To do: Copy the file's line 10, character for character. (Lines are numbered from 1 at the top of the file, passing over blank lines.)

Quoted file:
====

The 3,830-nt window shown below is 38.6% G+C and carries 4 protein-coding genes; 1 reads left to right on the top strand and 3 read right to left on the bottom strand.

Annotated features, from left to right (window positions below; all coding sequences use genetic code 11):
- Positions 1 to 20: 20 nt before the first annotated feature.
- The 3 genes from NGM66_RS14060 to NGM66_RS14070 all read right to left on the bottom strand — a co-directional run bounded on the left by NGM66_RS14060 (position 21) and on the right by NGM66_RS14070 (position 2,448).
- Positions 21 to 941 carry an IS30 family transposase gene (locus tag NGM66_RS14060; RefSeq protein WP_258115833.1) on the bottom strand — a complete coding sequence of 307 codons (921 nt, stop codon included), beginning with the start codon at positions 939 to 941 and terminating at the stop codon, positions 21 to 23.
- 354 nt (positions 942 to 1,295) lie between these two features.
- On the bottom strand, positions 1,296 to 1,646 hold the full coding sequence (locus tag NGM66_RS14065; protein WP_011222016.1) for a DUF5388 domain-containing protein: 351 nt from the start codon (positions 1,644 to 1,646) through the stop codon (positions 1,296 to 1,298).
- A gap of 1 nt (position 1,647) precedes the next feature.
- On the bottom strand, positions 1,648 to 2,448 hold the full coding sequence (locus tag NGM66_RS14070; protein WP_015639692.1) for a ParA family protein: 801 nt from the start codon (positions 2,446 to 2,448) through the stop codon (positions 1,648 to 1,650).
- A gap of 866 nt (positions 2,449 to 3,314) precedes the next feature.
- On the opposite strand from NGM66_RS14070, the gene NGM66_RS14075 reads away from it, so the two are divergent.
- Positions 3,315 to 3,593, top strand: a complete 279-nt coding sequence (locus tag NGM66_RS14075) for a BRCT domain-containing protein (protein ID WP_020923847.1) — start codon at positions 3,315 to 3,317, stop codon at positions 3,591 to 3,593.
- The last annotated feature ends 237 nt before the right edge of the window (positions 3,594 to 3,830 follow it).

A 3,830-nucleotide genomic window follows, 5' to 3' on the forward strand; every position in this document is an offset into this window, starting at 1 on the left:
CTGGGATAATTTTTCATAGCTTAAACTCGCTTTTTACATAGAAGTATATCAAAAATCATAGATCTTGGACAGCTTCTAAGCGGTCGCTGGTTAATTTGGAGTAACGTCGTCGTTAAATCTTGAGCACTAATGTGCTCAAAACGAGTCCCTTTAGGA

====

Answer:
- A gap of 866 nt (positions 2,449 to 3,314) precedes the next feature.